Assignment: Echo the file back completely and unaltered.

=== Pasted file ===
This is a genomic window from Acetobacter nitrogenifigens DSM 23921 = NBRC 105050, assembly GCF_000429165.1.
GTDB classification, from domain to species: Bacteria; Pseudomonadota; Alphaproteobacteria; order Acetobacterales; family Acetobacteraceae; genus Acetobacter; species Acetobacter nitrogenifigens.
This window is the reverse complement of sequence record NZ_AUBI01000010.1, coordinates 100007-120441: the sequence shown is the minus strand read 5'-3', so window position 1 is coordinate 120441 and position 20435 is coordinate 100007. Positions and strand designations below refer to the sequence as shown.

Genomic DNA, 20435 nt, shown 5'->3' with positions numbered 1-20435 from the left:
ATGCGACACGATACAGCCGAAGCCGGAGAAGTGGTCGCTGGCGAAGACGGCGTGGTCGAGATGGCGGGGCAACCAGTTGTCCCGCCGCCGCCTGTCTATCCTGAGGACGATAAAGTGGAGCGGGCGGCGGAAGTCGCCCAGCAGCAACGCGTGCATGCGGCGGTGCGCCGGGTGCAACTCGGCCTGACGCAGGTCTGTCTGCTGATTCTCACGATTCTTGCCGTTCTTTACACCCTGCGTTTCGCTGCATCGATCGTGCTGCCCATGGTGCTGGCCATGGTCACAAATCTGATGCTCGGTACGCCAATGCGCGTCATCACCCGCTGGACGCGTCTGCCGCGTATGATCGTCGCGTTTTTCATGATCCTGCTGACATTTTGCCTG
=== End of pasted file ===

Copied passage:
This is a genomic window from Acetobacter nitrogenifigens DSM 23921 = NBRC 105050, assembly GCF_000429165.1.
GTDB classification, from domain to species: Bacteria; Pseudomonadota; Alphaproteobacteria; order Acetobacterales; family Acetobacteraceae; genus Acetobacter; species Acetobacter nitrogenifigens.
This window is the reverse complement of sequence record NZ_AUBI01000010.1, coordinates 100007-120441: the sequence shown is the minus strand read 5'-3', so window position 1 is coordinate 120441 and position 20435 is coordinate 100007. Positions and strand designations below refer to the sequence as shown.

Genomic DNA, 20435 nt, shown 5'->3' with positions numbered 1-20435 from the left:
ATGCGACACGATACAGCCGAAGCCGGAGAAGTGGTCGCTGGCGAAGACGGCGTGGTCGAGATGGCGGGGCAACCAGTTGTCCCGCCGCCGCCTGTCTATCCTGAGGACGATAAAGTGGAGCGGGCGGCGGAAGTCGCCCAGCAGCAACGCGTGCATGCGGCGGTGCGCCGGGTGCAACTCGGCCTGACGCAGGTCTGTCTGCTGATTCTCACGATTCTTGCCGTTCTTTACACCCTGCGTTTCGCTGCATCGATCGTGCTGCCCATGGTGCTGGCCATGGTCACAAATCTGATGCTCGGTACGCCAATGCGCGTCATCACCCGCTGGACGCGTCTGCCGCGTATGATCGTCGCGTTTTTCATGATCCTGCTGACATTTTGCCTG